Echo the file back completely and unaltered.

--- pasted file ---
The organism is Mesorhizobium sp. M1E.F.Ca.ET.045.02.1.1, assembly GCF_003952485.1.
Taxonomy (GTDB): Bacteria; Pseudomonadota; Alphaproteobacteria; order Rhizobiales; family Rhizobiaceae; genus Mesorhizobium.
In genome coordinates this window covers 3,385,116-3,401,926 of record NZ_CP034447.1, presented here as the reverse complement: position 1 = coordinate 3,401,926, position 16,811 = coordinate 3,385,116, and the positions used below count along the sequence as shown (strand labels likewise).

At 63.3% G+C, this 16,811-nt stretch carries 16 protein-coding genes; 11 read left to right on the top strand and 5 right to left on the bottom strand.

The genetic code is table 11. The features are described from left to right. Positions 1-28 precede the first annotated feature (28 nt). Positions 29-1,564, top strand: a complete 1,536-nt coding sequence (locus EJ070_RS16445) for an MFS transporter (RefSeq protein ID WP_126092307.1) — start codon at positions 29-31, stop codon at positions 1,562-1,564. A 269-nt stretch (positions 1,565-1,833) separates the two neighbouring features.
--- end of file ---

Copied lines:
The organism is Mesorhizobium sp. M1E.F.Ca.ET.045.02.1.1, assembly GCF_003952485.1.
Taxonomy (GTDB): Bacteria; Pseudomonadota; Alphaproteobacteria; order Rhizobiales; family Rhizobiaceae; genus Mesorhizobium.
In genome coordinates this window covers 3,385,116-3,401,926 of record NZ_CP034447.1, presented here as the reverse complement: position 1 = coordinate 3,401,926, position 16,811 = coordinate 3,385,116, and the positions used below count along the sequence as shown (strand labels likewise).

At 63.3% G+C, this 16,811-nt stretch carries 16 protein-coding genes; 11 read left to right on the top strand and 5 right to left on the bottom strand.

The genetic code is table 11. The features are described from left to right. Positions 1-28 precede the first annotated feature (28 nt). Positions 29-1,564, top strand: a complete 1,536-nt coding sequence (locus EJ070_RS16445) for an MFS transporter (RefSeq protein ID WP_126092307.1) — start codon at positions 29-31, stop codon at positions 1,562-1,564. A 269-nt stretch (positions 1,565-1,833) separates the two neighbouring features.